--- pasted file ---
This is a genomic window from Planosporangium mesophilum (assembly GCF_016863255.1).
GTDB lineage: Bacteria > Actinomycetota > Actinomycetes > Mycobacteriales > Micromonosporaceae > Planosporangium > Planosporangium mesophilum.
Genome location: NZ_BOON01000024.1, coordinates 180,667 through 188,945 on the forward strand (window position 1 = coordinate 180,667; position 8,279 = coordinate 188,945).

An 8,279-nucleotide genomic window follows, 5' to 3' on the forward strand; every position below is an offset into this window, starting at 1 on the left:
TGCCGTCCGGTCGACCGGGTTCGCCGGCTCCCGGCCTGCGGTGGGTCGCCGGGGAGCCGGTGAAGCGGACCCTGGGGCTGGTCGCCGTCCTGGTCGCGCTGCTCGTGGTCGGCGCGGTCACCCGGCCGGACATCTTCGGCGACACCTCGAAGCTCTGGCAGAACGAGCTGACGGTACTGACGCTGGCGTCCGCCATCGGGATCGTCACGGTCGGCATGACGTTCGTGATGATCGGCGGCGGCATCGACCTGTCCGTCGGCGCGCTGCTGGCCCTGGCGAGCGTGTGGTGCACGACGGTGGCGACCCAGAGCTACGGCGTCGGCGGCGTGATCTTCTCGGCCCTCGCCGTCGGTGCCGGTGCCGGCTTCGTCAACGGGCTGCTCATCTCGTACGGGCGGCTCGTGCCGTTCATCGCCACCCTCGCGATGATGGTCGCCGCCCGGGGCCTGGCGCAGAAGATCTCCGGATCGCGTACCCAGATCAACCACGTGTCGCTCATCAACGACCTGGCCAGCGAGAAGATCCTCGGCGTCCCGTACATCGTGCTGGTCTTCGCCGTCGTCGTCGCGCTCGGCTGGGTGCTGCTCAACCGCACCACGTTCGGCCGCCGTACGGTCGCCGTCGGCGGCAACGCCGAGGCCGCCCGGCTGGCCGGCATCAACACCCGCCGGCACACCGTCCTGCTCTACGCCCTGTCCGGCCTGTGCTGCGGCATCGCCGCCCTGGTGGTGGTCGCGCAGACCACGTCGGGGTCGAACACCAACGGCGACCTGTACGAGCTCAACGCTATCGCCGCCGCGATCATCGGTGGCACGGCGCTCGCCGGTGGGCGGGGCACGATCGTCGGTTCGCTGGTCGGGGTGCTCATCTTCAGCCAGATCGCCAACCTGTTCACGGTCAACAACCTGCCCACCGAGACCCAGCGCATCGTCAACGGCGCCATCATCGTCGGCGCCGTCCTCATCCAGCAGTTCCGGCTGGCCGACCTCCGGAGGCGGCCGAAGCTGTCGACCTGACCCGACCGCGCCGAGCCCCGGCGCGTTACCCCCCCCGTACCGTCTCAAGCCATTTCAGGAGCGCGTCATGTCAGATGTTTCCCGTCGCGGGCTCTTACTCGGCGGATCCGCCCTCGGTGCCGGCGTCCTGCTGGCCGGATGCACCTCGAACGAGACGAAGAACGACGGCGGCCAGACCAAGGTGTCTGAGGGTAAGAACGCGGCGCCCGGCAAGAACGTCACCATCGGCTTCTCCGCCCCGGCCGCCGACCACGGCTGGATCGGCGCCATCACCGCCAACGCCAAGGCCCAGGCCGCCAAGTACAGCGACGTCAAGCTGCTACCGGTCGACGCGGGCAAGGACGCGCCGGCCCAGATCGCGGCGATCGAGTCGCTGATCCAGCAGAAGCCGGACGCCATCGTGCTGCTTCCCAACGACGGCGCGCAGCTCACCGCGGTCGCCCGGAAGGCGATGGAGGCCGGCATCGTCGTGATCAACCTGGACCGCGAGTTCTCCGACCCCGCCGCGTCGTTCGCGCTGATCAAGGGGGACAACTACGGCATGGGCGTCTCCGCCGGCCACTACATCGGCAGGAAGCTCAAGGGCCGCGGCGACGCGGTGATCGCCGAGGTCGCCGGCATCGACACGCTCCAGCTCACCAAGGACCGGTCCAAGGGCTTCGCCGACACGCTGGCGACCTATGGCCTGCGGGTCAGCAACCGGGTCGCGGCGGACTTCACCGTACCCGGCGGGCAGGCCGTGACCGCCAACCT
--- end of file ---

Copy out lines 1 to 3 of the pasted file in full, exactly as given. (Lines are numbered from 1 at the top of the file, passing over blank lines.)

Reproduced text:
This is a genomic window from Planosporangium mesophilum (assembly GCF_016863255.1).
GTDB lineage: Bacteria > Actinomycetota > Actinomycetes > Mycobacteriales > Micromonosporaceae > Planosporangium > Planosporangium mesophilum.
Genome location: NZ_BOON01000024.1, coordinates 180,667 through 188,945 on the forward strand (window position 1 = coordinate 180,667; position 8,279 = coordinate 188,945).